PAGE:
Hi. Barb here and—
But first, a word from our sponsors: Taking a quick moment to announce that the tenth annual Level Best Books anthology has a name—Best New England Crime Stories 2013: Blood Moon. Submission guidelines are here and cover photo contest guidelines are here.
The full moon after the Harvest Moon is called the Hunter’s Moon or Blood Moon. It gets its name from hunters who tracked and killed their prey by autumn moonlight, stockpiling food for the winter ahead.
Level Best Books anthologies include writers from each of the six New England states and Maine writers and stories have traditionally been well represented. Stories don’t need to be “mysteries” per se, they just need a crime as a story element. Every year, the collection features stories from well-known writers, as well as new voices.
The editors are excited about this tenth anniversary edition and hope you’ll be a part of it. Please pass the submission guidelines along. If you’re a New England librarian and have a writers group at your library, or if you’re a student or instructor at a post-secondary institution that offers creative writing classes, we’d love it if you’d let people about the anthology. Thanks!
And now back to our regularly scheduled program:
Wait. What? Oh, right.
So I spent the week after New Year’s at the Kripalu Center in Stockbridge, Mass. Kripalu is a “center for yoga and health,” according to the website and I was there for a program called “The Writing Warrior: Deepening Your Writing,” with instructor Laraine Herring.
Why did I do this, you may ask? Or guffaw, if you know me, since I have a fairly well-known low tolerance for navel gazing (or gazing at any body part, for that matter). I do try to do something related to the writing almost every year. Not the craft, or the business, but the writing. I’ve taken courses at the Fine Arts Work Center in Provincetown (heaven, both FAWC and Provincetown) and on Star Island. (Isn’t that the tragedy of living in New England? There are far too many beautiful places to go.)
I knew I’d be exhausted after the holidays. And my birthday creates this weird hammock-like first week in January when everyone else is off to the races with their resolutions and I’m marking the time to one more milestone.
So I went for it. Not without some trepidation, both because I find the idea of “writing deep,” to be a little scary, and because I wasn’t sure how much “yoga and health” I could take all at one time.
It turned out to be great. I needn’t have worried about whether a mystery writer would fit in. The first person I saw coming down a long hallway on my way to class was fellow Sisters in Crime New England member Rhonda Lane. It’s impossible to say which of us was more astonished.
The people in the class were terrific and the quality of the writing was remarkable across the board. (The class included two writers from Brunswick, Maine who had never met before, despite that fact that they belong to the same gym.) Laraine Herring is a wonderful instructor, the kind who gently coaxes your best work from you.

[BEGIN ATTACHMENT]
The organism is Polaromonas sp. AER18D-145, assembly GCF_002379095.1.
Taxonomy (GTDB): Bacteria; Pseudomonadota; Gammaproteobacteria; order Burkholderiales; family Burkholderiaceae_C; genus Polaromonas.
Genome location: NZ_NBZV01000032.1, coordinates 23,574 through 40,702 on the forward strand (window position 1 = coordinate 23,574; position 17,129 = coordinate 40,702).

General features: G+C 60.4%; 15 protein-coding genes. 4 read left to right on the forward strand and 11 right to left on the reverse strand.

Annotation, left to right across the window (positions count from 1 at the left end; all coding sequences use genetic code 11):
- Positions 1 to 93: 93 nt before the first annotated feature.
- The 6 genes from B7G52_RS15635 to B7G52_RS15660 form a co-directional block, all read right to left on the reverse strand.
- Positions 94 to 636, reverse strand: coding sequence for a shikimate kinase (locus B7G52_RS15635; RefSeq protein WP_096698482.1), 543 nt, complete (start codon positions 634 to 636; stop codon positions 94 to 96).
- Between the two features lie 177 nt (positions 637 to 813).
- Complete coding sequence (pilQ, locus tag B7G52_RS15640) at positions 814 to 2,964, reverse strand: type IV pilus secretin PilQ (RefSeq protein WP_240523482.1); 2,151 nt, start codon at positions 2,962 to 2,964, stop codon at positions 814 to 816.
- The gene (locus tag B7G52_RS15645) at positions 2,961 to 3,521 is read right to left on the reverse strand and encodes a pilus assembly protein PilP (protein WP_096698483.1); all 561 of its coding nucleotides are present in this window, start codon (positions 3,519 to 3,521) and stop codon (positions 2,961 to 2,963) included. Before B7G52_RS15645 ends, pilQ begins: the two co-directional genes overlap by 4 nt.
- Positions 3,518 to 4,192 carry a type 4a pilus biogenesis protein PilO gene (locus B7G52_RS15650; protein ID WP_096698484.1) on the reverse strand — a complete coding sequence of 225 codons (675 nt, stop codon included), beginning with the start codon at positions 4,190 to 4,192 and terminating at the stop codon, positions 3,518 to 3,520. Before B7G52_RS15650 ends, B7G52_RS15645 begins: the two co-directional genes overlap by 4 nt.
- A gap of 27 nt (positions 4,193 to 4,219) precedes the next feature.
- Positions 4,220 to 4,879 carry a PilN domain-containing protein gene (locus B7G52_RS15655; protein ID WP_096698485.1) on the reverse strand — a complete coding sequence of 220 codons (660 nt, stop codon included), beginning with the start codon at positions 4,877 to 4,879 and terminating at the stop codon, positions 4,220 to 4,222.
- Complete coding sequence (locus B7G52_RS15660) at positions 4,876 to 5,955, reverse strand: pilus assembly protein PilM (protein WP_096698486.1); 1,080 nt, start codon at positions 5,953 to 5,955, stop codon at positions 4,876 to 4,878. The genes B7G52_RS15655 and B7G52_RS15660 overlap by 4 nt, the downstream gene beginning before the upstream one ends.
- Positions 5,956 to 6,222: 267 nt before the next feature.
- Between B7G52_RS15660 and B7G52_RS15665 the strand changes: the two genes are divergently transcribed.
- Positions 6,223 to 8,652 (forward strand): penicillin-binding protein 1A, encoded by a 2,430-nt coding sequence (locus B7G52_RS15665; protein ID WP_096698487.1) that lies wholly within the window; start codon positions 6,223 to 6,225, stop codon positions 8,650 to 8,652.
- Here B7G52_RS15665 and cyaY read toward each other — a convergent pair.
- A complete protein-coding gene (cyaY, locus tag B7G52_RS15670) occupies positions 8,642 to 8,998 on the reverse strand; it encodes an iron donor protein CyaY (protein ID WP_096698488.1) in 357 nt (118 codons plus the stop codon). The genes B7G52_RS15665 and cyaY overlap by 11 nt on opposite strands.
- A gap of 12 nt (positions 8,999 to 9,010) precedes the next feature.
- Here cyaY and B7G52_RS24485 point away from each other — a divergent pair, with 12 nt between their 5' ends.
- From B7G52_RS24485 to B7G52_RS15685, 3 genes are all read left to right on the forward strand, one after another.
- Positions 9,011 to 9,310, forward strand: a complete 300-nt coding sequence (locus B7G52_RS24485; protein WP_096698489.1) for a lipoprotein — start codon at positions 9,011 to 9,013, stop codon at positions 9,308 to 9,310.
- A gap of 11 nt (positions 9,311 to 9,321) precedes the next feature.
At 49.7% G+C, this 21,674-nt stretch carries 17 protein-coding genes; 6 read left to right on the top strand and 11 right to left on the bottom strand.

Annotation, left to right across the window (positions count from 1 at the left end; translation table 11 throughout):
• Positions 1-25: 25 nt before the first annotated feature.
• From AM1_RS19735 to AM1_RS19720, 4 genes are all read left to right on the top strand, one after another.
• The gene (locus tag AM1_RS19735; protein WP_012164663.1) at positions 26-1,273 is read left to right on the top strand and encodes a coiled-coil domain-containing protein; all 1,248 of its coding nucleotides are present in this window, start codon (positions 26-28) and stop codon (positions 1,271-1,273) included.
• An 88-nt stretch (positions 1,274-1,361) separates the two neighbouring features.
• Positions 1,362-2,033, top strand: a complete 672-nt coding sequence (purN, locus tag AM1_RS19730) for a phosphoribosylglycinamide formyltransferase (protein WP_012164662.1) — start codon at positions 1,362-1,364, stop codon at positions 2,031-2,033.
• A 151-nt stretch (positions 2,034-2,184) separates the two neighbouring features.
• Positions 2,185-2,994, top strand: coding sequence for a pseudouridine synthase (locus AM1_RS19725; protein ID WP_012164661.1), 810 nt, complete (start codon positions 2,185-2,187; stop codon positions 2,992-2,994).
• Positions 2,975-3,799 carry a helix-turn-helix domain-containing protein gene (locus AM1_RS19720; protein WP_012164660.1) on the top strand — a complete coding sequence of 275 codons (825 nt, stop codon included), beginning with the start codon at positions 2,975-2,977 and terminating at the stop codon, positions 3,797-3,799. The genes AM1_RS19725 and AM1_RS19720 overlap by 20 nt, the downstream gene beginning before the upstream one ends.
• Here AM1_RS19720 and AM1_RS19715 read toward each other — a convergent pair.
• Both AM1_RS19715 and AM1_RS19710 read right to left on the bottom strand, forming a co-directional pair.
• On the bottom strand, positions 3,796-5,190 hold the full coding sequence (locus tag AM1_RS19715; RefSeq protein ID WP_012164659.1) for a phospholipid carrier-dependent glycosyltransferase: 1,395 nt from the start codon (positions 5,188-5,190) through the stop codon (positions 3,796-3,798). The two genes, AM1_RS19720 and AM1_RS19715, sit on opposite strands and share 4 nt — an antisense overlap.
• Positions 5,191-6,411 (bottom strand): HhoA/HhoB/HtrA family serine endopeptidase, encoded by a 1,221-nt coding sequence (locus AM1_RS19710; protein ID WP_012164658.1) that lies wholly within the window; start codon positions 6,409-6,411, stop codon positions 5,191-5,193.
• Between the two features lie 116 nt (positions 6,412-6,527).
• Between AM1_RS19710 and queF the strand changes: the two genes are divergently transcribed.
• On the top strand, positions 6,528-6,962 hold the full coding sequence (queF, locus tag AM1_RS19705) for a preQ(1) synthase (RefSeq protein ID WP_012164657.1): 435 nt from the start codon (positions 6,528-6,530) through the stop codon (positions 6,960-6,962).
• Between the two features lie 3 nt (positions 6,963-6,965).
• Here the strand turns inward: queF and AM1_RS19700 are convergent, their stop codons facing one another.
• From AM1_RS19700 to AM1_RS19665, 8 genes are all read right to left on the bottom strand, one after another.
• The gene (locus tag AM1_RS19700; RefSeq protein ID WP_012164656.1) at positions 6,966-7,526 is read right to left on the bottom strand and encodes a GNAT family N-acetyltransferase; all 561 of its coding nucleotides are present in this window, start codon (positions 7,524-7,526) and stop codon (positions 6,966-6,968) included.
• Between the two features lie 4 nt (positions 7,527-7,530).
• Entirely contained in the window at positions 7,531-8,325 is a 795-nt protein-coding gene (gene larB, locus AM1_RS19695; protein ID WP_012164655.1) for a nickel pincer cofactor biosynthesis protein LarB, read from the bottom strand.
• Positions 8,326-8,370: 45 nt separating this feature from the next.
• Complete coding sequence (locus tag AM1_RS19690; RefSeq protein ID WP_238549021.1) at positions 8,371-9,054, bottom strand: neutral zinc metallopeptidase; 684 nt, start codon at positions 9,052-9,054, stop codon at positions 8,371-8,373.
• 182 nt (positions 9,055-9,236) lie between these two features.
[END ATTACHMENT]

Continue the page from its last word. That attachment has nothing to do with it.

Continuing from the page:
Once I got over thinking I had to do everything Kripalu offers (there are yoga classes literally morning, noon and night), I was amazingly productive, not just in terms of the class work, but on my own work, too. And after the holiday madness, the delicious, healthy meals, no television and limited wifi were physically and mentally cleansing. Not to mention the “silent breakfast,” (which in my opinion should be observed in all public accommodations).
I came away, not transformed, but renewed, which is exactly what I went looking for.
Barb, the retreat sounds wonderful. And good for you for doing something writing-related every year. That sounds like an excellent way to renew and recharge.
It was Ramona. I highly recommend.
Wonderful to meet you, Barbara. “Renewed,” that’s a great word for it. I feel renewed, too.
It was great to meet you, too, Joe. Keep writing!
Always nice to see a familiar face in an unfamiliar setting. 🙂 Seeing Barb at Kripalu felt like validation. We usually see each other at writing conferences or workshops targeted toward the writing business – not that there’s anything wrong with that. 🙂 We need that information and that structure because we’re on a career track. However, as with farming, the “soil” our stories grow in, aka the subconscious mind, needs refreshing sometimes with a little tilling, a little fertilizer and a chance to “breathe.” Even without Kripalu’s kitchen taking the meal planning and preparation out of my hands, I’ve been productive ever since we returned.
Rhonda, I couldn’t have put it better myself.
You say “fertilizer.” What would Hilla call it? LOL
LOL! Good catch, Joe. My subtle shout-out to Hilla. 🙂
LOL! Good catch, Joe. 🙂
Thanks for writing this! I’m so glad you came and participated so fully with all of us. Your presence was a gift to us all. Stay in touch!
Everyone, Laraine’s book is The Writing Warrior: Discovering the Courage to Free Your True Voice
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